Over three quarters of Australians (77%) wanted business to be net zero or negative emissions and over half (58%) recognise the urgency of the climate crisis and the need to utilise all viable tools at our disposal to reduce emissions, according to Essential Research polling research commissioned by the Carbon Market Institute (CMI).

In particular, the survey of around 1000 Australians revealed expectations for all major political parties to be transparent about climate targets leading into the next election and supported funding and other support for Pacific neighbours in the front line of climate change.

The majority of respondents (59%) agreed it is important that all parties share strong 2035 emissions reduction targets and plans before the next election with just 17% disagreeing.

There is also a strong consensus that businesses have an important contribution to make, with 77% of Australians expecting businesses to not only take responsibility for all their emissions now by reducing and offsetting their emissions (50%), but also 27% supporting business going a step further by investing ways to become carbon negative.

CMI CEO John Connor said:

“After a turbulent few years, we are now entering a critical stage in the challenge of achieving net zero emissions by 2050, with a strong consensus among the community that time is running out, and more importantly, we must use all the tools at our disposal including high integrity carbon credits.”

“While governments must guide this ambition by setting stronger policies and targets, starting with our 2035 target due next year, the research also highlights community expectations for business to take responsibility for their emissions,” he said.

Other key findings:

  • 58% of participants agree (and 16% disagree) countries must use all viable solutions available to reduce emissions (including emissions directly, but also through other forms of carbon reduction, including use of high integrity carbon credits).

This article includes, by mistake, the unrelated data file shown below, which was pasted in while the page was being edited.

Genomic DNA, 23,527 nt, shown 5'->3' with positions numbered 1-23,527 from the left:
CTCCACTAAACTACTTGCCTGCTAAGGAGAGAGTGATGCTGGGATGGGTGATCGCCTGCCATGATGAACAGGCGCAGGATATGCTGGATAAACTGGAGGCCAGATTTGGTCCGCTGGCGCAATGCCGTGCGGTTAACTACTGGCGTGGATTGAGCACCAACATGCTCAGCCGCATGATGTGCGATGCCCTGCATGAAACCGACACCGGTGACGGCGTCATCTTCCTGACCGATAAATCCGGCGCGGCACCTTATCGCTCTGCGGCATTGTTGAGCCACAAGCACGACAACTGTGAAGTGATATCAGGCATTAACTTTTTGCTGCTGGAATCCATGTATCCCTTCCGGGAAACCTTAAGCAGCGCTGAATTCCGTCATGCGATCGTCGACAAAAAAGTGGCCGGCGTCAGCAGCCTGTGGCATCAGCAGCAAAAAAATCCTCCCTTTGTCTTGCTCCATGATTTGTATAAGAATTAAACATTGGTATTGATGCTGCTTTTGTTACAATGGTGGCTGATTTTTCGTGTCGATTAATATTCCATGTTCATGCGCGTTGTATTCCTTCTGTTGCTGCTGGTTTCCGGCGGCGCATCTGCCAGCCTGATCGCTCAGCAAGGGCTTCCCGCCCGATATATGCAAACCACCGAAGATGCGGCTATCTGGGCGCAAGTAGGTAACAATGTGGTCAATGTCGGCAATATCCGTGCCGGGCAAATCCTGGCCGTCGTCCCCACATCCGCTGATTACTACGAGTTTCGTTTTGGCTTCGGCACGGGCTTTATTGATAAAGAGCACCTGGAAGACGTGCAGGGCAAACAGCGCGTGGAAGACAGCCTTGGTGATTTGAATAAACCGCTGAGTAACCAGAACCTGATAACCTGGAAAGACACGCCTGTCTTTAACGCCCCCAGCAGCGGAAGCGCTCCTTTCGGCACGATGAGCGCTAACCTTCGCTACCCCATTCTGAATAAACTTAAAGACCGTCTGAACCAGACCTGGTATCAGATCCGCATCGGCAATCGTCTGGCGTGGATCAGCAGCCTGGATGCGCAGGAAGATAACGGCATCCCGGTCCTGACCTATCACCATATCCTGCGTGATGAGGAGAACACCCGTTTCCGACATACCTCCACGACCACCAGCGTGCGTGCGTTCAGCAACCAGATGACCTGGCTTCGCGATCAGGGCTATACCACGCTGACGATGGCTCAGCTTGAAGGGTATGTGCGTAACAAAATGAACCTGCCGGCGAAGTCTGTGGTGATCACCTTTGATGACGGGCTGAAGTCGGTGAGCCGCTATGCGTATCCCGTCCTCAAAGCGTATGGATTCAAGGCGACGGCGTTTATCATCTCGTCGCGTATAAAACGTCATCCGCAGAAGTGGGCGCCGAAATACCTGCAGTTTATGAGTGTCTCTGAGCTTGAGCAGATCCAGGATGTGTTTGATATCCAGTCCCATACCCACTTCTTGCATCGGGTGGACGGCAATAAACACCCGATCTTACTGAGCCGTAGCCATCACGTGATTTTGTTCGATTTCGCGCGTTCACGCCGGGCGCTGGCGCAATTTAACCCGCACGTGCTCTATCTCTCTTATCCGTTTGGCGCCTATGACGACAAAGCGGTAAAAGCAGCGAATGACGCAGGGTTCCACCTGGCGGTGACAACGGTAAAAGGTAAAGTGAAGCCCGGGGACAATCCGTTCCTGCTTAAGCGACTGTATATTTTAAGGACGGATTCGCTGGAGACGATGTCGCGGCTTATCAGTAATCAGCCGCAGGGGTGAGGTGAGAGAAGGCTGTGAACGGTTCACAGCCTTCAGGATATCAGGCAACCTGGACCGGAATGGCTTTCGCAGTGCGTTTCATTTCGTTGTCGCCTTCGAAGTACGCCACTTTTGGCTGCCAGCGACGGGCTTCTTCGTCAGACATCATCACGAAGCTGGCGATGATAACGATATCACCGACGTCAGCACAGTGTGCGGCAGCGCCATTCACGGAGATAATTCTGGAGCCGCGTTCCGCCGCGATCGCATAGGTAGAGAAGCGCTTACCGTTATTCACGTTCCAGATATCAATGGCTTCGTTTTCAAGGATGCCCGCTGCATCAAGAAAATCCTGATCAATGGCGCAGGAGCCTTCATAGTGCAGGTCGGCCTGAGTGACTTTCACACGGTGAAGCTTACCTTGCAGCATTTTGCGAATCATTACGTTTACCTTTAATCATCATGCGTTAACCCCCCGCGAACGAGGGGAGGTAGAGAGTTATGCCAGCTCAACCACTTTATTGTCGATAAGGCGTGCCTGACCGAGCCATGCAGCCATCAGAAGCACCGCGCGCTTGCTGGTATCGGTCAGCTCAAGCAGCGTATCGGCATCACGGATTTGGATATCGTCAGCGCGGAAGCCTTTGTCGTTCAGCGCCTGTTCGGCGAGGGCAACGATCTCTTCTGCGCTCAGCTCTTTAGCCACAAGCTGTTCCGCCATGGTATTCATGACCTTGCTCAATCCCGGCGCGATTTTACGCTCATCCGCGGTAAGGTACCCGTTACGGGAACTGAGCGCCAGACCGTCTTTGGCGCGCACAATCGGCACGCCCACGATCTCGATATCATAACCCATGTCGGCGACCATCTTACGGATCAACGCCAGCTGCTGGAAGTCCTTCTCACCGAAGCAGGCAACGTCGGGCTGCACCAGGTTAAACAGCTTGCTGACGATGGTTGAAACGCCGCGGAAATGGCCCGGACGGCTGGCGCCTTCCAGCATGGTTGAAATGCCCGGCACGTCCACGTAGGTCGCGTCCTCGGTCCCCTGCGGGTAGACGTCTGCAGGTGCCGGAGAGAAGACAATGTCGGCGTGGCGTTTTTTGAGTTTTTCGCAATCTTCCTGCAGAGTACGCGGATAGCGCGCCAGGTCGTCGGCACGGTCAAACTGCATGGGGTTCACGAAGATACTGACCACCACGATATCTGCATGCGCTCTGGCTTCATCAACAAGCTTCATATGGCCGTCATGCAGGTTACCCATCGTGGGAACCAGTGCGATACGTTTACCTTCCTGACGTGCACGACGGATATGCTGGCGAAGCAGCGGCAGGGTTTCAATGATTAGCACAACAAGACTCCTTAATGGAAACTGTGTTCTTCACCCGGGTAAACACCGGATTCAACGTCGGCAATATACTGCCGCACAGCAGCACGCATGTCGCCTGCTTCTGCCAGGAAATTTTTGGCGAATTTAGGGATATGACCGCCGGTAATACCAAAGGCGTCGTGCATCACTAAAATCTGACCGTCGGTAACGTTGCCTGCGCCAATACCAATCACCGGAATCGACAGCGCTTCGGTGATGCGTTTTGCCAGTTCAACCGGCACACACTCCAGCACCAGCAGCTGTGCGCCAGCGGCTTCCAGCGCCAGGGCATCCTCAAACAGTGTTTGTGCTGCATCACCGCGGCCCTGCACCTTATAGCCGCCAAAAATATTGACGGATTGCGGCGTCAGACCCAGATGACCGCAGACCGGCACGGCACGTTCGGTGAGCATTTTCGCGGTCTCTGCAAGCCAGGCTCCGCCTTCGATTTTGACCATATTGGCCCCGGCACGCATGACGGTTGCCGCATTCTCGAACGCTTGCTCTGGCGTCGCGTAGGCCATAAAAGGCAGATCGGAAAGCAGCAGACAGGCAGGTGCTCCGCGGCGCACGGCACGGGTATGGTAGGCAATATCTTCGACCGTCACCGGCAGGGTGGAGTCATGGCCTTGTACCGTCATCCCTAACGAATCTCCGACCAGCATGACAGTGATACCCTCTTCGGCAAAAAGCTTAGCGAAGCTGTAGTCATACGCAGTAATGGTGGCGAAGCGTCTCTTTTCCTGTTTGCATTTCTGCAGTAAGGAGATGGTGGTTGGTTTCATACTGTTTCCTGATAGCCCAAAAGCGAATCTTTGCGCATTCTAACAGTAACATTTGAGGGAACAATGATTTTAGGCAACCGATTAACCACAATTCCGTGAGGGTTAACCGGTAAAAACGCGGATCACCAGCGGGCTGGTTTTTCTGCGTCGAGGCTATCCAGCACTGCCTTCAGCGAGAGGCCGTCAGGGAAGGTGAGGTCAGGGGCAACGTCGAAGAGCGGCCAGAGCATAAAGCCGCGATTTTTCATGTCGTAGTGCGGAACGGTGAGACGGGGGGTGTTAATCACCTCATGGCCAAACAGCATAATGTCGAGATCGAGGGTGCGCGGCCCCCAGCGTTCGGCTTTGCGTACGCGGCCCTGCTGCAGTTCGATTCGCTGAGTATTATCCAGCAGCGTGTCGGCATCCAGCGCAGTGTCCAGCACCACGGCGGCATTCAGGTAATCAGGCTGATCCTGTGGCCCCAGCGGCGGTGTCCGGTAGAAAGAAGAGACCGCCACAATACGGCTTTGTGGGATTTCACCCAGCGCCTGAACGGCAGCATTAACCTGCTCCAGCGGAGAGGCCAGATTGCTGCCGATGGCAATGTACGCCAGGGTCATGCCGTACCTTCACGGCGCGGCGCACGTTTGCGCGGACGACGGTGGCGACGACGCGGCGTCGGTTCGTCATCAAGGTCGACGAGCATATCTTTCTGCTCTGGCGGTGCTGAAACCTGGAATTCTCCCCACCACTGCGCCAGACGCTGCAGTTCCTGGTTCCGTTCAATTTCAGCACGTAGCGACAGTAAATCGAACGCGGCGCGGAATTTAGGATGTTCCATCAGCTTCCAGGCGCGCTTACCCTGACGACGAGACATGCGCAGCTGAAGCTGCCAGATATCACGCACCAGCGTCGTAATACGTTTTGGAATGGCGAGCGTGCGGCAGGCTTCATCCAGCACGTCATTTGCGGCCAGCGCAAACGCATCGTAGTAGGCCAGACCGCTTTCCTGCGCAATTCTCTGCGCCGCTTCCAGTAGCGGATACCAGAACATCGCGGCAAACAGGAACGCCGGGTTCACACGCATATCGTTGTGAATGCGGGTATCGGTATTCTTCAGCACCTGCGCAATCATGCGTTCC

• 59% of participants agree (and 16% disagree) that all sectors of the Australian economy should be subject to emissions reduction targets to ensure they contribute their fair share
  • 55% agree (and 18% disagree) that Australia has a leadership role to play in supporting their Pacific neighbors, particularly those on the front lines of climate change (e.g. by delivering funding, supporting climate projects, growing skills and training, or helping them to better adapt to the impact of climate change), and
  • 52% agree (and 19% disagree) that developed countries should set stronger climate targets than developing countries.
  • 61 % agree (and 15% disagree) that having strong climate commitments is a good way for a company to show it cares about Australia’s environment and long-term future.


About the research

An Essential Research omnibus survey was conducted online from 6th to 10th March 2024 and is based on 1,126 participants. The report is available here.


About the Carbon Market Institute

The Carbon Market Institute (CMI) is a member-based institute accelerating the transition towards a negative emissions, nature positive world. It champions best practice in carbon markets and climate policy, and its around 150 members include primary producers, carbon project developers, Indigenous organisations, legal, technology and advisory services, insurers, banks, investors, corporate entities and emission intensive industries. The positions put forward constitute CMI’s independent view and do not purport to represent any CMI individual, member company, or industry sector.

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